Jumbo Loans Vs. FHA Loans
Every year the Federal Housing Finance Agency , also known as their acronym FHFA, sets the maximum conforming loan limits for mortgages that can be bought and insured by both Freddie Mac and Fannie Mae. These limits are capped at $417,000 as of December 2015. This cap applies to single family unit homes throughout most of the United States unless the property is said to be in a high cost housing market, these market areas vary in location but normally share a bolstered conforming loan limit of $625,500.
Any loan which surpasses the Federal Housing Finance Agency’s maximum conforming loan limit is classified as either a non-conforming loan or a jumbo loan. In addition to seeking out these types of loans one can also find conventional mortgages without government backing, or a mortgage backed by the Federal Housing Administration, also known as the FHA.
FHA Loan Advantages
One of the advantages to securing a mortgage loan through the FHA is that the down payment can be substantially lower then would be required on a typical jumbo mortgage loan. Federal Housing Administration backed loans can be as low as 3.0% of the property pricing, where as a jumbo loans downpayment can reach as high as 20% or higher.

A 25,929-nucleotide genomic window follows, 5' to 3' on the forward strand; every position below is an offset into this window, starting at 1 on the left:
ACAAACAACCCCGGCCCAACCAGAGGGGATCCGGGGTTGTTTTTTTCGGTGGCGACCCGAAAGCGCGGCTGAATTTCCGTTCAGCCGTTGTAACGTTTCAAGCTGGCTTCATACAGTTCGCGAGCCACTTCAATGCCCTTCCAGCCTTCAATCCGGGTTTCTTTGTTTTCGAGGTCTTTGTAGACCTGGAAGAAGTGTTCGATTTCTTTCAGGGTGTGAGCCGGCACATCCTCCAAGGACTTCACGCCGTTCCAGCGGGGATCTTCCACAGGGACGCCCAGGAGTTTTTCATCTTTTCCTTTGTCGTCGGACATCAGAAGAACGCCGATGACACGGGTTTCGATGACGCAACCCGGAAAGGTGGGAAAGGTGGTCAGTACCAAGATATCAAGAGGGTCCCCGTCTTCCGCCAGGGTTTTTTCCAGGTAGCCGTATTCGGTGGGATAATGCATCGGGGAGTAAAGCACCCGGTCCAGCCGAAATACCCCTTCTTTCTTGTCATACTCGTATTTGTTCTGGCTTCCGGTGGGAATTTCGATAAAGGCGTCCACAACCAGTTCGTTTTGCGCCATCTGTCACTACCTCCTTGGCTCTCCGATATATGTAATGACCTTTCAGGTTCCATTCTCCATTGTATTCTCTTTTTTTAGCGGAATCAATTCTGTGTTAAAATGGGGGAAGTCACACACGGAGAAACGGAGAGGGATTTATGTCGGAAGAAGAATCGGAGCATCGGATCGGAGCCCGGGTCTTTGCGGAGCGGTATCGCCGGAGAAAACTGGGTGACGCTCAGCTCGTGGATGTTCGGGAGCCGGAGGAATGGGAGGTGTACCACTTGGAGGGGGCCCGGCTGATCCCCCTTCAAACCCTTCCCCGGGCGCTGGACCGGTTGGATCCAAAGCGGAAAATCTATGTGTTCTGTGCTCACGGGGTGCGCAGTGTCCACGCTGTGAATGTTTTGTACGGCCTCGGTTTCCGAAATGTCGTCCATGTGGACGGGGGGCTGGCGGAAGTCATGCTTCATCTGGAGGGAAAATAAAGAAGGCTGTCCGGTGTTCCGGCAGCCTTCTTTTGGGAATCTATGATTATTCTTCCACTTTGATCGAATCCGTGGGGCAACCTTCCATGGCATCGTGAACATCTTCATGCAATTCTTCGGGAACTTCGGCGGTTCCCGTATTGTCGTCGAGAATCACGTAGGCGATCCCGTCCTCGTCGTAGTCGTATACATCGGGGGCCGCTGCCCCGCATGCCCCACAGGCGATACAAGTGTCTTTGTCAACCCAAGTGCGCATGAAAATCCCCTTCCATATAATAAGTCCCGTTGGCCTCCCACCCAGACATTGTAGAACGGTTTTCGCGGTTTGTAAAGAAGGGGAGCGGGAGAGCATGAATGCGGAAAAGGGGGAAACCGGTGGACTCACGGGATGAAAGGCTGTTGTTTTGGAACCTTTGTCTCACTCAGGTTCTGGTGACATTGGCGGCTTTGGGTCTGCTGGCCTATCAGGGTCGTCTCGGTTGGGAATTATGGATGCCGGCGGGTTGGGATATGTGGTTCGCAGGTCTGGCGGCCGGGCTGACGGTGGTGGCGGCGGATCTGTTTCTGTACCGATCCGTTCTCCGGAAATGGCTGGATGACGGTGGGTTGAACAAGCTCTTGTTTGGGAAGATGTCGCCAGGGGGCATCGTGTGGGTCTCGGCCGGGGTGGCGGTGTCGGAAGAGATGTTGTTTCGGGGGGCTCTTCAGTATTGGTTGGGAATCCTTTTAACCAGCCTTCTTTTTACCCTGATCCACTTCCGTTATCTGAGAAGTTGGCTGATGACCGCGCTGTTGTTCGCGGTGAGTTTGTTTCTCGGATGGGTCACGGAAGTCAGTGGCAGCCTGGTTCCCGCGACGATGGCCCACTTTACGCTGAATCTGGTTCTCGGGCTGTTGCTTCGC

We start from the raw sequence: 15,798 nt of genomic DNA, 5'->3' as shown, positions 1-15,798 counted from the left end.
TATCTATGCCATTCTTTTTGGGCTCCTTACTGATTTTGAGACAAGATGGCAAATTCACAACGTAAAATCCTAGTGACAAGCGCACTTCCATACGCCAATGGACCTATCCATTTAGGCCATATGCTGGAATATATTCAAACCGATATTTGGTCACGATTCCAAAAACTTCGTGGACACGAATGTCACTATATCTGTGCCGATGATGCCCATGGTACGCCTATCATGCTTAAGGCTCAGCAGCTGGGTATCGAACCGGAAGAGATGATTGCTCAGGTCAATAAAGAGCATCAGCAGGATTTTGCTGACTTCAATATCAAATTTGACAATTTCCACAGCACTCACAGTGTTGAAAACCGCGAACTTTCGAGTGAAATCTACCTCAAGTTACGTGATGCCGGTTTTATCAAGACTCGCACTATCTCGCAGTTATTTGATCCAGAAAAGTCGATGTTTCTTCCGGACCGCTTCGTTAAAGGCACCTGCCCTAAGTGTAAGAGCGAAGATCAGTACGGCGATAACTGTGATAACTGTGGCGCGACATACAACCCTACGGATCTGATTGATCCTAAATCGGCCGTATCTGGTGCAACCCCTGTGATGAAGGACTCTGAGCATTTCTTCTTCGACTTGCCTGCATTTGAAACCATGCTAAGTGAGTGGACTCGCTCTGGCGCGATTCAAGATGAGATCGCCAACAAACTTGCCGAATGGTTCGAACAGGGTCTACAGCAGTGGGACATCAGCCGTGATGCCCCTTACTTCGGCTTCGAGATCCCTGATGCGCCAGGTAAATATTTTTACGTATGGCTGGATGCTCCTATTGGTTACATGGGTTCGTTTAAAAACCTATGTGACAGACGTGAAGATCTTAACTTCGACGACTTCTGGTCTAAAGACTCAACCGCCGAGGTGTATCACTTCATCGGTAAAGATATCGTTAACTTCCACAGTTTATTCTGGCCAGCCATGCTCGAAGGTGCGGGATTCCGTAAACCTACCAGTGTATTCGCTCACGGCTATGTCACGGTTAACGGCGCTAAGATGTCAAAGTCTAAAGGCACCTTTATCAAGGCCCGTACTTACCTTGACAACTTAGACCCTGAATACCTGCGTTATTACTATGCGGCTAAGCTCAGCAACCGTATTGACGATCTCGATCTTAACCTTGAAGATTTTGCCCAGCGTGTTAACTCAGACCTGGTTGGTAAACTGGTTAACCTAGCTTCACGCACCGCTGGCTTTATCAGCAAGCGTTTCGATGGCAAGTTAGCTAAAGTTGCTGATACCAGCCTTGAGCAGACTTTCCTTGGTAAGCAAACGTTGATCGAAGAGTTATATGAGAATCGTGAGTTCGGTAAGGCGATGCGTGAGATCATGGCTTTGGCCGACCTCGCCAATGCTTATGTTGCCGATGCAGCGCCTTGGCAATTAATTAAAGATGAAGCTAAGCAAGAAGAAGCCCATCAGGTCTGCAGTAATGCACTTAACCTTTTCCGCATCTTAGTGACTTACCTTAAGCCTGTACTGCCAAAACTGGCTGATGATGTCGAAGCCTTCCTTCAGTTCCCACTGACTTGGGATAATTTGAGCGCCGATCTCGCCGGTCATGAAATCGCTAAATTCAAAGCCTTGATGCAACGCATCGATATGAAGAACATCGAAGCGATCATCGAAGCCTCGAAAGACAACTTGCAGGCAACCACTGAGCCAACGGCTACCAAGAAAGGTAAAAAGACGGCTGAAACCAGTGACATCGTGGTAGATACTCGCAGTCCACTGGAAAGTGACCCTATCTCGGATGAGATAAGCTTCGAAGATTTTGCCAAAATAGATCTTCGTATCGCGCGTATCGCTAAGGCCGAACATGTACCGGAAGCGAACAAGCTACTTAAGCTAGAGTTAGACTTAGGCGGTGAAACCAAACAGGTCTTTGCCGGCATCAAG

There is a downside to the low down payment: You will be required to pay for mortgage insurance if you put down less than 20% of the purchase price. If your FHA loan originated on or after June 3, 2013, you’ll make mortgage insurance premium (MIP) payments for 11 years if your original loan-to-value ratio (LTV) is 90% or less; if your LTV is greater than 90%, you’ll pay MIP for the entire loan term (which can be very costly). The rate you pay depends on the length of the loan and the LTV and – if the loan balance exceeds $625,500 – you’ll owe a higher percentage.
When considering your application most lenders look at your debt to income ratio to decide if you have the income to sustain another debt. Generally, the lower your debt to income score is the better. Whereas a debt to income ration of less then 36% is optimal for a conventional mortgage it is possible to find FHA lenders accepting scores from 43% to 57%.
On top of these advantages the credit requirements for FHA loans tend to be more accepting than those for traditional mortgage loans. In most cases a minimum credit score of 580 is needed to receive maximum financing. Anything lower may still be accepted but most will include a down payment of some sort.